Sam McClure didn't always want to be a journo | radioinfo

Sam McClure didn't always want to be a journo

Thursday 16 March, 2017
Sam McClure

The media has dubbed him sports broadcasting's newest star, which I found odd because I knew Sam McClure's name so well over quite a few years and then it clicked.

I worked in the newsroom at FIVEaa and we would take 3AW content including Sam's footy wraps.

Sam is now part of SEN 1116 and with the AFL season kicking off next weekend radioinfo got in touch to find out what the transition from reporting to being part of a show has been like?

It's been really good. I always loved reporting and I still do, but nothing matches the feeling of discussing a real issue live on air. Not only can you interact with the other hosts but there's also the element of talkback callers. I think I'll always want to be part of a radio show. 

I know your work from 3AW and the Age so you are no stranger to reporting on sport. How does it feel to be dubbed 'Sports Broadcasting's Newest Star'?

Haha I wouldn't say that! I was brought up by an old-school journo and taught a lot of what I know from Gerard Healy, who has been in the caper for a long time, so I've always been made to remember that you're only as good as your next story. 

I am a big sports fan, but when I am listening to commentators and broadcasters sometimes I get a feeling like, "is there really that much to say about a Collingwood, St Kilda match for example. Do you ever run out of angles?

It's a really interesting point. I think the basic answer is; if you're running out of angles then you've probably exhausted the issue/story. It's why I have so much respect for journalists like Caroline Wilson and Mick Warner, they are always on the lookout for the 'next big story'. The great thing about sport is that there are so many elements. Players, clubs, leagues, officials, umpires, crowds; it just never stops. There's always a story if you look hard enough. 

What's the biggest sport's story you have broken?

The first one that springs to mind is Gary Ablett asking to be traded back to Geelong. It was a story that myself and Caroline Wilson broke for The Age late last year. I think it ended up being such a big story because it created a lot of discussion in the days and weeks to come. The best stories are not necessarily the most controversial, but often the ones that generate impassioned debate. 

Is there a time in the sporting calendar you don't enjoy? eg. I'm not a fan of the racing season. I can't connect with it and hence have no knowledge plus I think fascinators are silly.

Not really! The year always starts well with cricket and then the Australian Open, which is often complimented by golf. As soon as that finishes we're basically into AFL pre-season games and then football becomes my life for eight months. Following that is the racing season, which I absolutely love. I think I love almost all sports because everyone has a story to be told. That's why I loved going to the Rio Olympics so much for work; even if it's a sport you've never covered or even watched live, it's the people inside the sport that make great reading.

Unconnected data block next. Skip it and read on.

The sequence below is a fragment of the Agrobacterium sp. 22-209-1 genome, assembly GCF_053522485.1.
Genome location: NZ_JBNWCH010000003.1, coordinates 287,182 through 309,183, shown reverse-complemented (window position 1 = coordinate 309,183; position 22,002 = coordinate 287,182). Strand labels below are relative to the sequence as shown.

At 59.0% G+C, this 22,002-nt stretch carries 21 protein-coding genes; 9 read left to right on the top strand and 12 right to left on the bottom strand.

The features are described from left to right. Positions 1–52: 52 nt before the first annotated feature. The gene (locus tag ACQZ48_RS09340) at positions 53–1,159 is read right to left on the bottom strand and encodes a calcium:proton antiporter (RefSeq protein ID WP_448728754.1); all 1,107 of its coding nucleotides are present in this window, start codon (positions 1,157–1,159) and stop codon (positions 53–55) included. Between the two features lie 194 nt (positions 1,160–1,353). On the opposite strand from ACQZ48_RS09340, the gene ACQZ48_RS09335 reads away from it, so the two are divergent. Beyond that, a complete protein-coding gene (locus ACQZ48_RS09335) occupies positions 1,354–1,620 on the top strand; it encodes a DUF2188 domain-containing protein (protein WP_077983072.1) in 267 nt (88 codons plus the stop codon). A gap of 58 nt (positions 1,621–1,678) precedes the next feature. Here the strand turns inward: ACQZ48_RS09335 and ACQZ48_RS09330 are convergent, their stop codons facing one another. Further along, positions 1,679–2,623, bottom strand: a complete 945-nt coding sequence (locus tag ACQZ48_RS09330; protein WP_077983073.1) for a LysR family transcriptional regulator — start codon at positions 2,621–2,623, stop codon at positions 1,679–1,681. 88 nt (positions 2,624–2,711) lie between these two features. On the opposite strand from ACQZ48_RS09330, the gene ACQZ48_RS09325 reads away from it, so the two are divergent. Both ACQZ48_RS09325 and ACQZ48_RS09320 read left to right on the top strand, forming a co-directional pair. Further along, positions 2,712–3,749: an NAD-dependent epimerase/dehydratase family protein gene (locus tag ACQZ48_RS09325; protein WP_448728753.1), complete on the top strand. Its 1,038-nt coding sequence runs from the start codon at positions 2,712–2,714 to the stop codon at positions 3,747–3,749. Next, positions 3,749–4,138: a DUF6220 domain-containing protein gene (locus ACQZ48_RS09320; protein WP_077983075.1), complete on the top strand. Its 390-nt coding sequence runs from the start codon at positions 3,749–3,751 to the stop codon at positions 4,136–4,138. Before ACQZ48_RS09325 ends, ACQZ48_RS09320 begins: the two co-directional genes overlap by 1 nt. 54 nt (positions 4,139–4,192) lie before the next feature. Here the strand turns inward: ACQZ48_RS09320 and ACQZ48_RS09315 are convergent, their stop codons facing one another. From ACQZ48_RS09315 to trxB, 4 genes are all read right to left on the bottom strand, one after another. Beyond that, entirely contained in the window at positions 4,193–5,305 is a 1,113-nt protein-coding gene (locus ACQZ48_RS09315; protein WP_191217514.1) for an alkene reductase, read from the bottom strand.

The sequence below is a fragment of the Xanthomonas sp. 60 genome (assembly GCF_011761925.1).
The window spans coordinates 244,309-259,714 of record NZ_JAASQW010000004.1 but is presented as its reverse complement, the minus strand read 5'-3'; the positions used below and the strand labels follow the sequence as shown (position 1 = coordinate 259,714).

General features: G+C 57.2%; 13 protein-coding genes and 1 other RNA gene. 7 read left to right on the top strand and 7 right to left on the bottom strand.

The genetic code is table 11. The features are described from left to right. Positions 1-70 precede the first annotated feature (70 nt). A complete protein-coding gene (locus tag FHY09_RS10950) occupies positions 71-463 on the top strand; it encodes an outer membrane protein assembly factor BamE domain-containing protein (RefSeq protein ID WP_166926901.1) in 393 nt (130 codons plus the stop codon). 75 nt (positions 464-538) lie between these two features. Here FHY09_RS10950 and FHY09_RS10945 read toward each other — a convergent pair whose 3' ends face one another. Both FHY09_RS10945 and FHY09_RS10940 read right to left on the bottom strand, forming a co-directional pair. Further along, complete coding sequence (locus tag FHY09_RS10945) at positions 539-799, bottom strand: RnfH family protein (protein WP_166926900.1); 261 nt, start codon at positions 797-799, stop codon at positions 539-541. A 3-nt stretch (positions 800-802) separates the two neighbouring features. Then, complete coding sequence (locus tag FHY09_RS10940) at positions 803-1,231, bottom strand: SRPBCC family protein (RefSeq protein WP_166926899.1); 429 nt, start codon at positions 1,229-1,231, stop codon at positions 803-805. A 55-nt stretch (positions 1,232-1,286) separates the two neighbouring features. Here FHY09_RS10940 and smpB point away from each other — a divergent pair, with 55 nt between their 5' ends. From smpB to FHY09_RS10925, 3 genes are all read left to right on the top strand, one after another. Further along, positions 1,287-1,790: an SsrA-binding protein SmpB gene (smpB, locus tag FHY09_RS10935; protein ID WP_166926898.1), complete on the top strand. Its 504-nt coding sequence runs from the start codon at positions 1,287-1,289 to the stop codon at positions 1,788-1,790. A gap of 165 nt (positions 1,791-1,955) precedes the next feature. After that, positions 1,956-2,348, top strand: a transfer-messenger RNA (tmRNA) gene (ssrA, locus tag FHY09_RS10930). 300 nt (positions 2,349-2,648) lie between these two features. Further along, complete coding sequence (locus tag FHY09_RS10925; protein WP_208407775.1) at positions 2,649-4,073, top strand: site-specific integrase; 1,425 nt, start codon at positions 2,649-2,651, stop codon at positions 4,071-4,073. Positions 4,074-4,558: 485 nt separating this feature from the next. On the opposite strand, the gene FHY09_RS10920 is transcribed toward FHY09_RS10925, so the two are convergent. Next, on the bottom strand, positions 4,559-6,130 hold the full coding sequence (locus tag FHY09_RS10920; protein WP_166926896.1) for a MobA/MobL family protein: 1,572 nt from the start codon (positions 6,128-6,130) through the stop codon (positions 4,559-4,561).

What do you do in your down time, away from sport?

I'm a big lover of the arts. The only reason I really got into journalism was because my original passion of acting didn't come off. I loved theatre growing up and at school. I auditioned for the Victorian College of the Arts but I didn't get in. Away from sport I love to watch films and write. I took a screenwriting course while I was completing my media studies and I really enjoyed it, it's just nice to do something away from sport sometimes. 

Is there anyone you'd most like to interview.

So many people! I'd love to sit down with David Beckham for an hour. Not so much about his stellar career, but I'd be so interested in his life away from sport and how he coped with pressure. I watched a documentary on him and little things pricked my ears, like how he couldn't go to the corner shop and buy a bottle of milk, because he'd be hounded by fans. Normal people who are forced to live unnatural lives have always intrigued me. 

What's the highlight of your career thus far?

Becoming a regular on sports radio is something I'll never forget. To come into work and have Gerard Healy and Dwayne Russell as your two co-workers is pretty amazing. I really worked hard to gain their respect and I think it paid off. 

Which footy team do you follow?

Carlton. My Dad was a Blues tragic so when I was growing up my sister and I were always told: "you can barrack for whoever you want, but if it's not Carlton then you can't live here." 

If you were to be asked on air who you think the worst Australian cricket captain has been, what would be your answer?

Kim Hughes - given the circumstances surrounding his appointment as captain during World Series Cricket and the calibre of players he was leading, his tenure wasn't overly successful. Given the plethora of hard-nose cricket captains like Steve Waugh, Allan Border and Ian Chappell, Kim didn't have those same characteristics that we've come to expect from our Australian cricket captains.

  Kim Napier St. Kilda fan
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